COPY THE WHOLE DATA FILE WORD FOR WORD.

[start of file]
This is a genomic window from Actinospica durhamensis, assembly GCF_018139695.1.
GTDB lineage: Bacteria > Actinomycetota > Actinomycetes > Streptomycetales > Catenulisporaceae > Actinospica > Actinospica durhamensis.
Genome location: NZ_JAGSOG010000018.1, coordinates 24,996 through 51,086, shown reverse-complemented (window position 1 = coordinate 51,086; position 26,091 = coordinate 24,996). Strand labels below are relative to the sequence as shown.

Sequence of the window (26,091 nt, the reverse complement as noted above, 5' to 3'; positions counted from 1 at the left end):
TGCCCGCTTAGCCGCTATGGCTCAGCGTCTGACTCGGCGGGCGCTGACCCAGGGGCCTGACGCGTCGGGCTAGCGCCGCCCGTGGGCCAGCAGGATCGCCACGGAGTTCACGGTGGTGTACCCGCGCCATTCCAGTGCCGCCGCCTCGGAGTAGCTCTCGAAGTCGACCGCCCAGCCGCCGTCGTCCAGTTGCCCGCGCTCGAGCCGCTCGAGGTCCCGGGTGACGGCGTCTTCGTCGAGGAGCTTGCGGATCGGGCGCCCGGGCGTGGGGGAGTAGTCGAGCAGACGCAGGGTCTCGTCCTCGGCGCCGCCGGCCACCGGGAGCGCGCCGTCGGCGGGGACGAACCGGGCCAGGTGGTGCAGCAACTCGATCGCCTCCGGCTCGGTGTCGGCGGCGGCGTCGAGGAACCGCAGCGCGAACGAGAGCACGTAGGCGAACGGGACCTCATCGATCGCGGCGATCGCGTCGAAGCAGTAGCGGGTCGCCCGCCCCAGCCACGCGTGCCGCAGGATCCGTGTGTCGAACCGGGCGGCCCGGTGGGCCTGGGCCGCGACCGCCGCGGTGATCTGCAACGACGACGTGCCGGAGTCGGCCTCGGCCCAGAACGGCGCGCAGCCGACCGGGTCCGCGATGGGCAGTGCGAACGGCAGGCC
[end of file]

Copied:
This is a genomic window from Actinospica durhamensis, assembly GCF_018139695.1.
GTDB lineage: Bacteria > Actinomycetota > Actinomycetes > Streptomycetales > Catenulisporaceae > Actinospica > Actinospica durhamensis.
Genome location: NZ_JAGSOG010000018.1, coordinates 24,996 through 51,086, shown reverse-complemented (window position 1 = coordinate 51,086; position 26,091 = coordinate 24,996). Strand labels below are relative to the sequence as shown.

Sequence of the window (26,091 nt, the reverse complement as noted above, 5' to 3'; positions counted from 1 at the left end):
TGCCCGCTTAGCCGCTATGGCTCAGCGTCTGACTCGGCGGGCGCTGACCCAGGGGCCTGACGCGTCGGGCTAGCGCCGCCCGTGGGCCAGCAGGATCGCCACGGAGTTCACGGTGGTGTACCCGCGCCATTCCAGTGCCGCCGCCTCGGAGTAGCTCTCGAAGTCGACCGCCCAGCCGCCGTCGTCCAGTTGCCCGCGCTCGAGCCGCTCGAGGTCCCGGGTGACGGCGTCTTCGTCGAGGAGCTTGCGGATCGGGCGCCCGGGCGTGGGGGAGTAGTCGAGCAGACGCAGGGTCTCGTCCTCGGCGCCGCCGGCCACCGGGAGCGCGCCGTCGGCGGGGACGAACCGGGCCAGGTGGTGCAGCAACTCGATCGCCTCCGGCTCGGTGTCGGCGGCGGCGTCGAGGAACCGCAGCGCGAACGAGAGCACGTAGGCGAACGGGACCTCATCGATCGCGGCGATCGCGTCGAAGCAGTAGCGGGTCGCCCGCCCCAGCCACGCGTGCCGCAGGATCCGTGTGTCGAACCGGGCGGCCCGGTGGGCCTGGGCCGCGACCGCCGCGGTGATCTGCAACGACGACGTGCCGGAGTCGGCCTCGGCCCAGAACGGCGCGCAGCCGACCGGGTCCGCGATGGGCAGTGCGAACGGCAGGCC